|Vectus under construction, Brain slipway, Tauranga|
Undated silver gelatin print, Brain Watkins House Collection
In 1881, shortly after moving to Tauranga, Joseph Brain took over the boatyard located at the northern end of The Strand, on the beach below the Monmouth Redoubt, from Charles Wood. He had previously worked as a carpenter on board gunboats on the Waikato, and in the naval dockyard, and set up as a boat builder with William Bishop in Auckland.
The General Gordon, a ketch, was probably the first boat built there by Joseph Brain, but it was by no means the last. The Ventnor, Vectus and Dream were scows designed for trade along the coast and, having a shallow draught, were able to navigate estuaries such as up the Waimapu to Blundell's flour mill. He manufactured the whaleboats Esther and Tarawera, coal barges for the Waihi Mining Company, a naphtha-fuelled launch, the Coy, and a shallow draft punt for the Matata flax mill. Steamers of the Northern Steamship Company, such as the Katikati, Fingal, Kaituna and Result, were also repaired on the Brain slipway.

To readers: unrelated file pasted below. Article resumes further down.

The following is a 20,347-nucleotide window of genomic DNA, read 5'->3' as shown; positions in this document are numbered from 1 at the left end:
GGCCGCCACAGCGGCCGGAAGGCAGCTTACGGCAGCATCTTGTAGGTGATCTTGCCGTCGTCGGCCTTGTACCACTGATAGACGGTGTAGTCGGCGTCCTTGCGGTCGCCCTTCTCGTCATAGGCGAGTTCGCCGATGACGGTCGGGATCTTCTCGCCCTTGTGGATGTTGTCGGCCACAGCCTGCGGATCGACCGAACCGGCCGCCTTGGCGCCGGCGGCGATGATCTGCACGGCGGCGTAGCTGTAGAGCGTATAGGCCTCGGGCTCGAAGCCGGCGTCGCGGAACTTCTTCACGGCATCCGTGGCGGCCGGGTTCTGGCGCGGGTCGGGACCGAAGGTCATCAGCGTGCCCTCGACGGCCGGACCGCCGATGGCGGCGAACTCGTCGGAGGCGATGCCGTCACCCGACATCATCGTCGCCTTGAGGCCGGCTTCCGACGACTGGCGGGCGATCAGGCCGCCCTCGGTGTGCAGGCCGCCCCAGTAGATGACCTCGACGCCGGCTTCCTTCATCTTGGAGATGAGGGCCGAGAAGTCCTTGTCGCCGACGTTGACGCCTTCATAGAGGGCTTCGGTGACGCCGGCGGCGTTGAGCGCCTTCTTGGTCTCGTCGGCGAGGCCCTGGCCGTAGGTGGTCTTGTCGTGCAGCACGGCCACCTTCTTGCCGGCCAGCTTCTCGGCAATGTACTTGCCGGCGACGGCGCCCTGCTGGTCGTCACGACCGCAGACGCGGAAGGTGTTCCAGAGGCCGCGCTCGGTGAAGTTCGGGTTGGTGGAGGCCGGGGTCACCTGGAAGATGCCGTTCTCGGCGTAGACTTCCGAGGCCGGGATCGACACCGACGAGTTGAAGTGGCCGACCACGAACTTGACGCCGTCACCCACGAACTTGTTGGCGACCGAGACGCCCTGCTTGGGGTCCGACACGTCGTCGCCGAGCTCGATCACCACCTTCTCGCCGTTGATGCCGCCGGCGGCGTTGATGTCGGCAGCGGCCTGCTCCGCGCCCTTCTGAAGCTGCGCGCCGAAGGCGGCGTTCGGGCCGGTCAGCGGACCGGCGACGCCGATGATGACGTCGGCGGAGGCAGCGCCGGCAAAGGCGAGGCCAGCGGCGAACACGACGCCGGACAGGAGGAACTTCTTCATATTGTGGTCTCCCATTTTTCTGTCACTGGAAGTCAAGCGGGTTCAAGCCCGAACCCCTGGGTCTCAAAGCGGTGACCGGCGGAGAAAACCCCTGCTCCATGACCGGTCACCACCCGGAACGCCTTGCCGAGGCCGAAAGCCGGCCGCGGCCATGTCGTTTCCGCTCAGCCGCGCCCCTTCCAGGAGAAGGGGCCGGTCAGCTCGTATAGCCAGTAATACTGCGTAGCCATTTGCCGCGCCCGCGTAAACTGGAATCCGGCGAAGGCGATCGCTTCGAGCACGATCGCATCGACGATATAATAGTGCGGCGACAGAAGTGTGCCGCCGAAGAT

On the wall of the central passage in Brain Watkins house are three mounted wooden half hull models, almost certainly replicas of boats that Brain built, although there are unfortunately no names attached to them.
Prior to the twentieth century, half hull model ships were constructed by shipwrights as a means of planning a ship's design and sheer and ensuring that the ship would be symmetrical. The half hulls were mounted on a board and were exact scale replicas of the actual ship's hull. With the advent of computer design, half hulls are now built as decorative nautical art and constructed after a ship is completed. [Courtesy of Wikipedia]
The boatyard business continued to operate under Brain's proprietorship in this location until the East Coast Main Trunk Railway was constructed in 1923.
Joseph Brain's interest in boats extended to leisure activities and several trophies, including this fine example won at the Tauranga Regatta of 1900, on display in the Harpham Room, are evidence of his success.
Arabin, Shirley (n.d.) Notes on Joseph Denham Brain.
Matthews & Matthews Architects Ltd., et al (2004) Brain Watkins House Conservation Plan.